VALENTINE'S DAY: WHAT'S LOVE GOT TO DO WITH IT?Written by Pauline Wallin, Ph.D.
VALENTINE'S DAY: WHAT'S LOVE GOT TO DO WITH IT?
By Pauline Wallin, Ph.D. Author, "Taming Your Inner Brat: A Guide for Transforming Self-defeating Behavior"
The perfect card, perfect gift, perfect date . . . Isn't there enough pressure in relationships without having to live up to some romantic ideal on Valentine's Day?
This is not how celebration of February 14 started out. Its origins stem from Pagan and Christian history. Back then there were feasts celebrating fertility, and later there was recognition of St. Valentine (whose actual existence is questioned by some experts) who secretly performed marriage ceremonies for soldiers when emperor had forbidden it. But there were no TV commercials depicting models with perfect bodies and perfect teeth giving each other chocolates and back rubs. Valentine's Day back then was not a test of how good a lover you were.
Modern relationships are difficult enough without having to stage a major performance on a designated day. Men agonize over greeting card racks, hoping that they can choose a card that is not too funny, not too mushy. And gift: how will she interpret it? If I buy her chocolates will she think I want her to get fat? If I don't buy her chocolates will she think I assume she is fat? Is gift too extravagant? Is it too impersonal? Are roses too predictable?
This is not what love is all about. Love is much more complex than flowers and chocolates. Social psychologists have been studying interpersonal attraction and love for almost four decades, and they still haven't figured it out completely. What is known, however, is that love relationships are multi dimensional. Sexual attraction, or what some people call "chemistry" is only one ingredient of a love relationship, and often not even most important one.
Distinctions have been made between passionate love and companionate love. Passionate love is an intense longing for other person. It is accompanied by extreme feelings: ecstasy when things are going well, and despair when things are rocky. Passionate love is also characterized by physical sensations, such as rapid heartbeat and "butterflies" in stomach.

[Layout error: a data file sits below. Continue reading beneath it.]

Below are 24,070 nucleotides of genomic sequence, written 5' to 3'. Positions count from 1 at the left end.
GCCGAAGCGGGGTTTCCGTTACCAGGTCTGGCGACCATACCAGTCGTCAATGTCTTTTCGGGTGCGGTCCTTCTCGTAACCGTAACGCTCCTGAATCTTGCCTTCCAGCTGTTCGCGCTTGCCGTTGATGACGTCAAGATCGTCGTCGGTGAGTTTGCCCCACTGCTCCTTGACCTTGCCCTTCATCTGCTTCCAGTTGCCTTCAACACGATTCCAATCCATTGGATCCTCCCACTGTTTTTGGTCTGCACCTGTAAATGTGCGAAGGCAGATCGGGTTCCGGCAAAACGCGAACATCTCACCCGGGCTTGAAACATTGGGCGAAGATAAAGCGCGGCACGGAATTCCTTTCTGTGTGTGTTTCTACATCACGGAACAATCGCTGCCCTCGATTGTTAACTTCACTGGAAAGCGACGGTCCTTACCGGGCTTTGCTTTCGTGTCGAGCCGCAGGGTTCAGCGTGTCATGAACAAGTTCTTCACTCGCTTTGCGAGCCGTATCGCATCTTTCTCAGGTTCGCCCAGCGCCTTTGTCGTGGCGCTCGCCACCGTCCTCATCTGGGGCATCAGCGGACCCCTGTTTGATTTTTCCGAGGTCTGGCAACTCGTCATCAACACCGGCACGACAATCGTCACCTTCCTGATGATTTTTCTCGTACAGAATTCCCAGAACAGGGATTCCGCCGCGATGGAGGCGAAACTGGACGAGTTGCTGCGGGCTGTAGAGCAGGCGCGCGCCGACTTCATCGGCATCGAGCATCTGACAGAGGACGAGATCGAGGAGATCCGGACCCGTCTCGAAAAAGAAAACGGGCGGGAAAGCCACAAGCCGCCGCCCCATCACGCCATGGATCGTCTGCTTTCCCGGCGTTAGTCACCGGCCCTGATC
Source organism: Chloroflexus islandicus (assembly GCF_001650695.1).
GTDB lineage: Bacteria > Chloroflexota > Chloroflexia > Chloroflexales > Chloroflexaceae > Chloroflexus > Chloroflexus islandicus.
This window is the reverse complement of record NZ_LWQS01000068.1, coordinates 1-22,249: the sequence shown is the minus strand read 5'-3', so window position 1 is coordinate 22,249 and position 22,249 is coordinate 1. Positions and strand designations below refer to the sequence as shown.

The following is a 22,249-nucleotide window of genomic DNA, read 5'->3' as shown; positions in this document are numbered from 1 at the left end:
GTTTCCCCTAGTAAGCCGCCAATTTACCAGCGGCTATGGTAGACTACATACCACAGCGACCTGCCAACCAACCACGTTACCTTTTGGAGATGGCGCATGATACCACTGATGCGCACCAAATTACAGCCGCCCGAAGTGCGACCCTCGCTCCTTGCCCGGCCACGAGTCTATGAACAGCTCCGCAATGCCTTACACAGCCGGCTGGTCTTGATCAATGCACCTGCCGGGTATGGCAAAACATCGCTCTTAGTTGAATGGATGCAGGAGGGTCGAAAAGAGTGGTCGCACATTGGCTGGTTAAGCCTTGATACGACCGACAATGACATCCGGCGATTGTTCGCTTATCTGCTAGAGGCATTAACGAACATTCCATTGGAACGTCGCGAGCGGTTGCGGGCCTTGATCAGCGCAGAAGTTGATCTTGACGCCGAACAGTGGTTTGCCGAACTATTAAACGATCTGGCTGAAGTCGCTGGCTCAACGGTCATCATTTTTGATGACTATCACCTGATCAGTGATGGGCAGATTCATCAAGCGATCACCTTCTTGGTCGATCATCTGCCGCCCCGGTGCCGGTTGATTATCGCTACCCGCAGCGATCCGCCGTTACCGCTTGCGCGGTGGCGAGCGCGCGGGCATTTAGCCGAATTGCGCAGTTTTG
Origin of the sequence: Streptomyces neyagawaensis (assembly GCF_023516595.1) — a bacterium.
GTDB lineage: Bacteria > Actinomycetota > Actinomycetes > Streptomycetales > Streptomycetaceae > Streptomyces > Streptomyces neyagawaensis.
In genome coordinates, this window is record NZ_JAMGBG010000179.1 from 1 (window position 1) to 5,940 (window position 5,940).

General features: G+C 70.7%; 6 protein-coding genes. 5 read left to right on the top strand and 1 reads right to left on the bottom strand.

Discerning The Loving Heart Written by Margaret Paul, Ph.D,
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Title: Discerning The Loving Heart Author: Margaret Paul, Ph.D. E-mail: mailto:firstname.lastname@example.org Copyright: © 2003 by Margaret Paul Web Address: http://www.innerbonding.com Word Count: 663 Category: Relationships
DISCERNING THE LOVING HEART By Margaret Paul, Ph.D.
How often have you had experience of connecting with someone – a friend or a potential partner – who turns out to be an uncaring person? At first you think this is a really good person, and then down line you discover that person is self-centered, narcissistic, angry and uncaring. You wonder how you could be so wrong, and what can you do differently next time?
I have discovered in my 35 years of counseling that people seem to decide very early in their lives whether or not they want to care about and have compassion for others’ feelings. As a result, people have different levels of willingness to feel others’ feelings. Some of us deeply feel others’ pain and joy, while other people don’t. Some people can recall caring about others’ pain and joy from a very young age, while other people remember being concerned mostly with their own feelings and needs.
The people who have chosen deeper level of compassion are often ones that become caretakers, while less compassionate people become takers. Caretakers are people who have learned to take responsibility for others’ feelings and well-being, while takers are people who expect others to take responsibility for their feelings and well-being and often blame others when they don’t take on this responsibility.
If you are a compassionate person who easily feels others’ feelings, you might find yourself drawn to people who are in pain. Your compassionate heart naturally wants to help those people who are in pain, not only out of caring, but also because their pain is painful to you. The problem is that this person might not care about your feelings as much as you care about his or hers.